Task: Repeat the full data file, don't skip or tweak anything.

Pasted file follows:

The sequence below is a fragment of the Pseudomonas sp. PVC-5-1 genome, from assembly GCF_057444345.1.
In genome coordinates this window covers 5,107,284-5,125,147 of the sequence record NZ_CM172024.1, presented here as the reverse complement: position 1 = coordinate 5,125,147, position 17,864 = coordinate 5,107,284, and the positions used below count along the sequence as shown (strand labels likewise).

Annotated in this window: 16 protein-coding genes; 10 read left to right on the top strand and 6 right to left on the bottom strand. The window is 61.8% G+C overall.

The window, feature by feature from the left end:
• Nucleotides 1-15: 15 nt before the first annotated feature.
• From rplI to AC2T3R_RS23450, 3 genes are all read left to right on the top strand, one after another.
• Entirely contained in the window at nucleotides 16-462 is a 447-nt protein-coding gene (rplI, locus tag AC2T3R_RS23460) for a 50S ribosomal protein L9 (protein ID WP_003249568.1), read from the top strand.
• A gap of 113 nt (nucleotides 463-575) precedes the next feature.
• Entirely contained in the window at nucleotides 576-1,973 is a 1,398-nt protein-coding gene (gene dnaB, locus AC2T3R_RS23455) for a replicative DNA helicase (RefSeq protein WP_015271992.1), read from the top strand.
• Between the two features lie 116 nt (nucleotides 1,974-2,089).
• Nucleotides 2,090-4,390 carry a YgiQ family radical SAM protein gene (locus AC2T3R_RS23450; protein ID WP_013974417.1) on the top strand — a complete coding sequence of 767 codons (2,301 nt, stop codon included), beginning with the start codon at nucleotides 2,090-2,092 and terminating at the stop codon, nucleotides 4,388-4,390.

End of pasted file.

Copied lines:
The sequence below is a fragment of the Pseudomonas sp. PVC-5-1 genome, from assembly GCF_057444345.1.
In genome coordinates this window covers 5,107,284-5,125,147 of the sequence record NZ_CM172024.1, presented here as the reverse complement: position 1 = coordinate 5,125,147, position 17,864 = coordinate 5,107,284, and the positions used below count along the sequence as shown (strand labels likewise).

Annotated in this window: 16 protein-coding genes; 10 read left to right on the top strand and 6 right to left on the bottom strand. The window is 61.8% G+C overall.

The window, feature by feature from the left end:
• Nucleotides 1-15: 15 nt before the first annotated feature.
• From rplI to AC2T3R_RS23450, 3 genes are all read left to right on the top strand, one after another.
• Entirely contained in the window at nucleotides 16-462 is a 447-nt protein-coding gene (rplI, locus tag AC2T3R_RS23460) for a 50S ribosomal protein L9 (protein ID WP_003249568.1), read from the top strand.
• A gap of 113 nt (nucleotides 463-575) precedes the next feature.
• Entirely contained in the window at nucleotides 576-1,973 is a 1,398-nt protein-coding gene (gene dnaB, locus AC2T3R_RS23455) for a replicative DNA helicase (RefSeq protein WP_015271992.1), read from the top strand.
• Between the two features lie 116 nt (nucleotides 1,974-2,089).
• Nucleotides 2,090-4,390 carry a YgiQ family radical SAM protein gene (locus AC2T3R_RS23450; protein ID WP_013974417.1) on the top strand — a complete coding sequence of 767 codons (2,301 nt, stop codon included), beginning with the start codon at nucleotides 2,090-2,092 and terminating at the stop codon, nucleotides 4,388-4,390.